'Into the Deep': Film Review | Sundance 2020

Into the Deep - Sundance - World DOCU - Publicity - H 2020
Courtesy of Sundance
A knockout doc.

Emma Sullivan's Netflix documentary investigates Danish inventor Peter Madsen's killing of Swedish journalist Kim Wall aboard his submarine.

Sometimes journalists and documentary filmmakers stumble into circumstances that produce unforeseeably fascinating results, while occasionally they fall into disaster or worse. Tragically, the latter was true for a Swedish writer when a charismatic genius tortured and murdered her on his homemade submarine, while the former is the case for the woman who has made Into the Deep, which breathtakingly tells the tale of the entire grievous affair. Netflix has a sensational title in this one in both senses of the word.

The pivotal event on which the whole tale turns was the murder in Copenhagen of Swedish journalist Kim Wall on Aug. 10, 2017, on board a private submarine, the UC3, designed and built by the Danish maverick inventor Peter Madsen. At first, when Wall went missing, Madsen claimed that he had let her off the boat at her own request and had no idea where she was. Eventually, her gruesomely butchered remains were found and Madsen was charged with her killing.

From a documentary film point of view, the good news was that Emma Sullivan had already been covering Madsen’s activities for a year with the intent of letting the world know about his go-it-alone approach to both air and sea ventures; in addition to his hand-crafted submarine, the charismatic and indisputably brilliant fellow had built and begun testing a rocket ship meant to make its designer the first “amateur” astronaut.

The doc’s early phases showcase both the evident skill and enterprise that went into making the projects come to fruition, and the relative amateurism of the approach; it remains unclear if the spaceship stood any chance at all of exiting Earth’s atmosphere, even though three of their rockets were launched over and into the Baltic Sea in 2017. Madsen’s employees were nearly all under 30 or so, young enough to work cheaply and go along with whatever the eccentric boss said.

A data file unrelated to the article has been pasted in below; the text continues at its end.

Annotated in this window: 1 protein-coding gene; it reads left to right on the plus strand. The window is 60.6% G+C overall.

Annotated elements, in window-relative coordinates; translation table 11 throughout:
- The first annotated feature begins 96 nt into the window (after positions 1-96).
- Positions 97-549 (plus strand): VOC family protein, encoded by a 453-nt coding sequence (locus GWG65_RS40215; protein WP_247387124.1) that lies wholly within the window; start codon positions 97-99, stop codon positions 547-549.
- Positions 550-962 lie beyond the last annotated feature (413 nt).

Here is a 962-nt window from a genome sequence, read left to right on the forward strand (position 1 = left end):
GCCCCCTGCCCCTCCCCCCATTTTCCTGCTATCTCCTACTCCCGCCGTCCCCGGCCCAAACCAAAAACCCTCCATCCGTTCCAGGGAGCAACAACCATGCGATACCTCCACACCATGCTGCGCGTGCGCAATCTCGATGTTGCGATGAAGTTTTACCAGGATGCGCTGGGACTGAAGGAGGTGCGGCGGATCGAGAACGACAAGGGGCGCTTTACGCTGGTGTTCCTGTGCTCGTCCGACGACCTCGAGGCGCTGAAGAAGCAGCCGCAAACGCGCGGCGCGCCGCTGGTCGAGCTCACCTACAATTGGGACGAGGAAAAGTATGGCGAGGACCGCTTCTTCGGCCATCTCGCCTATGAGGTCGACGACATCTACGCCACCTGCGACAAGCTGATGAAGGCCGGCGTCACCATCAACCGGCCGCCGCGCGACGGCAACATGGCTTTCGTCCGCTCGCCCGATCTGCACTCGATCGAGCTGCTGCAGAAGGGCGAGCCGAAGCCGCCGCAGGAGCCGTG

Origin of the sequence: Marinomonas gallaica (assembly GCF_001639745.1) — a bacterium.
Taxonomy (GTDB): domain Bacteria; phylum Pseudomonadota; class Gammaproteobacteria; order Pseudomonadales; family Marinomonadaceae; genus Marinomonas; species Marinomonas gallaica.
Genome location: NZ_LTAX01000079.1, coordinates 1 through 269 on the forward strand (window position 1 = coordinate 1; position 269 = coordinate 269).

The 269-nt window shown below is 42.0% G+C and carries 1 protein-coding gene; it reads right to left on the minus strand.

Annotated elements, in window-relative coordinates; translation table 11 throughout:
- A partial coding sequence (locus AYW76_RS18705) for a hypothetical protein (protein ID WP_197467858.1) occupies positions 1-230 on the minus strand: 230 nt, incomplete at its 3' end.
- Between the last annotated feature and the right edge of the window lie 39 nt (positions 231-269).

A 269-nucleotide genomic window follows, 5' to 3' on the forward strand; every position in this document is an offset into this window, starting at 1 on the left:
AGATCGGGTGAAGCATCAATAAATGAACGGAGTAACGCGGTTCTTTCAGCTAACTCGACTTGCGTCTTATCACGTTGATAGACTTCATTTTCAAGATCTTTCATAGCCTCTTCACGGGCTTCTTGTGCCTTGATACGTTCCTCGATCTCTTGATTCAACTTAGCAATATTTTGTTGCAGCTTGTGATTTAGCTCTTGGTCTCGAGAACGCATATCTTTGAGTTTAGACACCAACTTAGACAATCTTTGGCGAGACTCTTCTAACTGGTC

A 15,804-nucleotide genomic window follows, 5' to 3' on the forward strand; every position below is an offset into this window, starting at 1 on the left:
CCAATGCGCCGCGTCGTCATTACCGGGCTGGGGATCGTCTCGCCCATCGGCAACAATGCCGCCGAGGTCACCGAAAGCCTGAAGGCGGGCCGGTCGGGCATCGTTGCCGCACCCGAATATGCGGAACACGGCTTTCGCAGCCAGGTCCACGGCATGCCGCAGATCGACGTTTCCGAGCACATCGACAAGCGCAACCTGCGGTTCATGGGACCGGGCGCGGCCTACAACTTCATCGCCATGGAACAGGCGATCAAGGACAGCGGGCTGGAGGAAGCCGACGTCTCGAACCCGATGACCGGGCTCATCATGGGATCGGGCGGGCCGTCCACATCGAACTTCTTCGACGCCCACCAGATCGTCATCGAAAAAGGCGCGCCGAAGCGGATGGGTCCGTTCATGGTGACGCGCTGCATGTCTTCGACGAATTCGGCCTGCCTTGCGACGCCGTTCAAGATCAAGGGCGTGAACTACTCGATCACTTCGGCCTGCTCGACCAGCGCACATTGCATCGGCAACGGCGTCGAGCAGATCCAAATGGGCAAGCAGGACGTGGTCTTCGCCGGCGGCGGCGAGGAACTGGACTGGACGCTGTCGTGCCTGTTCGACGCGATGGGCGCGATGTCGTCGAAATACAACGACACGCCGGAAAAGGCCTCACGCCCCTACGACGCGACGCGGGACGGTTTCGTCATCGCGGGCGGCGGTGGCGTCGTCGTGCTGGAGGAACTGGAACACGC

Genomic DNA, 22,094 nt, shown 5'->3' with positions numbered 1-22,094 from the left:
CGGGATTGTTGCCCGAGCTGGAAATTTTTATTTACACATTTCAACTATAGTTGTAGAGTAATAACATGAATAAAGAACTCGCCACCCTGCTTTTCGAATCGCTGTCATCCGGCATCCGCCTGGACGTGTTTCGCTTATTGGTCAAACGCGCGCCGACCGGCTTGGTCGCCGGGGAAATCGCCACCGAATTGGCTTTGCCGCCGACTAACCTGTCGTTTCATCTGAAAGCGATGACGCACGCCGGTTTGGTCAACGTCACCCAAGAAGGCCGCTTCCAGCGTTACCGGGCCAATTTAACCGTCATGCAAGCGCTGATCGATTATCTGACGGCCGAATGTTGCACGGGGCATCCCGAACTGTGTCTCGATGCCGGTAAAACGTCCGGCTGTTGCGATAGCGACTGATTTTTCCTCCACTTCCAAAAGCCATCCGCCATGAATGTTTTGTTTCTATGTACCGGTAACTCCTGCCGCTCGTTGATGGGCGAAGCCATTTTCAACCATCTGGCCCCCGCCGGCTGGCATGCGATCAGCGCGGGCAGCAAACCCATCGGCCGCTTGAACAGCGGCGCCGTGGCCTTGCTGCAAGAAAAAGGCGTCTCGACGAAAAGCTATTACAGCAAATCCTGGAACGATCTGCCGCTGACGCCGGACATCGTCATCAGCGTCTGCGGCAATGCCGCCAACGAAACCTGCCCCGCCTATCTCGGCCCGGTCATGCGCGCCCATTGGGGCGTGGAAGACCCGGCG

With consummate skill, Sullivan contrives to compress her two different narrative tracks — the construction and testing of air and sea vehicles, and the criminal yarn — into shorter and shorter segments, thereby felicitously increasing the suspense. Naturally, the latter story strand comes to dominate once Madsen is hauled in and the horrors of what he did to Wall become known, but the material is balanced and accelerated masterfully, and without ever seeming manipulative or exploitative.

One’s heart is wrenched by what happened to Wall, but it’s undeniable that the film greatly benefits from Madsen’s cavalier brilliance, manifest engineering expertise and undoubted self-regard as an Ubermensch, one beyond reproach. It’s clear from some of his remarks that he considered himself above the law. There is no footage of him after his arrest, so we don’t know what he would say now, but true psychopaths have frequently found ways to twist and thereby justify their actions, and there’s little doubt from what’s shown that Madsen would fit into that category.

The 90-minute film moves with breathless speed and the story so quickly takes hold of the viewer that it’s hard to believe anyone not becoming fascinated by the villain of the tale, so easily does he seem to entrance and wrap anyone he wants around his little finger. The man is obviously some kind of genius, of the most diabolical nature, and he will undoubtedly get some kind of kick from becoming more famous than ever once the doc is widely shown later this year.

Production company: Plus Pictures
Distributor: Netflix
Director: Emma Sullivan
Producers: Mette Heide, Roslyn Walker
Executive producer: James Marsh
Directors of photography: Cam Matheson, Henrik Bohn Ipsen, Lars Skree, Emma Sullivan
Editor: Joe Beshenkovsky
Music: Dickon Hinchliffe
Venue: Sundance Film Festival (World Cinema Documentary Competition)


90 minutes